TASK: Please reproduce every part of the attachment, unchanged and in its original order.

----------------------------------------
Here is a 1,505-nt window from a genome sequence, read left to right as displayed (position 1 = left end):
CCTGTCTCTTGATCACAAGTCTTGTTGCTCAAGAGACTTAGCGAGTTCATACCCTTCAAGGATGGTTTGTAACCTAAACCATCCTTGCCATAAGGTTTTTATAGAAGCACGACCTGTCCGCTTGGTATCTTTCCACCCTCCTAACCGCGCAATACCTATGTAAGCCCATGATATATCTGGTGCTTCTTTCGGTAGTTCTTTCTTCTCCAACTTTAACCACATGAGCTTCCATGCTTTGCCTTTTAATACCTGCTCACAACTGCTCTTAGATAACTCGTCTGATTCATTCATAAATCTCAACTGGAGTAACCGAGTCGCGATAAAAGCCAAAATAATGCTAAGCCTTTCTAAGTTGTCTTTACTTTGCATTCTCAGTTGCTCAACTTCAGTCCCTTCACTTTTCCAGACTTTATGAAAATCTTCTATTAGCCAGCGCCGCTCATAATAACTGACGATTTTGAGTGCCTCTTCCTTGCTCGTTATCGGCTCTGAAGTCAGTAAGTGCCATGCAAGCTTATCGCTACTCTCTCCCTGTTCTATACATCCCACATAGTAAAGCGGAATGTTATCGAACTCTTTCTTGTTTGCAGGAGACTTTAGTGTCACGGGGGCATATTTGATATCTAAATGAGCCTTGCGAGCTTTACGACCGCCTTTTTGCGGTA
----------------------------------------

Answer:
Here is a 1,505-nt window from a genome sequence, read left to right as displayed (position 1 = left end):
CCTGTCTCTTGATCACAAGTCTTGTTGCTCAAGAGACTTAGCGAGTTCATACCCTTCAAGGATGGTTTGTAACCTAAACCATCCTTGCCATAAGGTTTTTATAGAAGCACGACCTGTCCGCTTGGTATCTTTCCACCCTCCTAACCGCGCAATACCTATGTAAGCCCATGATATATCTGGTGCTTCTTTCGGTAGTTCTTTCTTCTCCAACTTTAACCACATGAGCTTCCATGCTTTGCCTTTTAATACCTGCTCACAACTGCTCTTAGATAACTCGTCTGATTCATTCATAAATCTCAACTGGAGTAACCGAGTCGCGATAAAAGCCAAAATAATGCTAAGCCTTTCTAAGTTGTCTTTACTTTGCATTCTCAGTTGCTCAACTTCAGTCCCTTCACTTTTCCAGACTTTATGAAAATCTTCTATTAGCCAGCGCCGCTCATAATAACTGACGATTTTGAGTGCCTCTTCCTTGCTCGTTATCGGCTCTGAAGTCAGTAAGTGCCATGCAAGCTTATCGCTACTCTCTCCCTGTTCTATACATCCCACATAGTAAAGCGGAATGTTATCGAACTCTTTCTTGTTTGCAGGAGACTTTAGTGTCACGGGGGCATATTTGATATCTAAATGAGCCTTGCGAGCTTTACGACCGCCTTTTTGCGGTA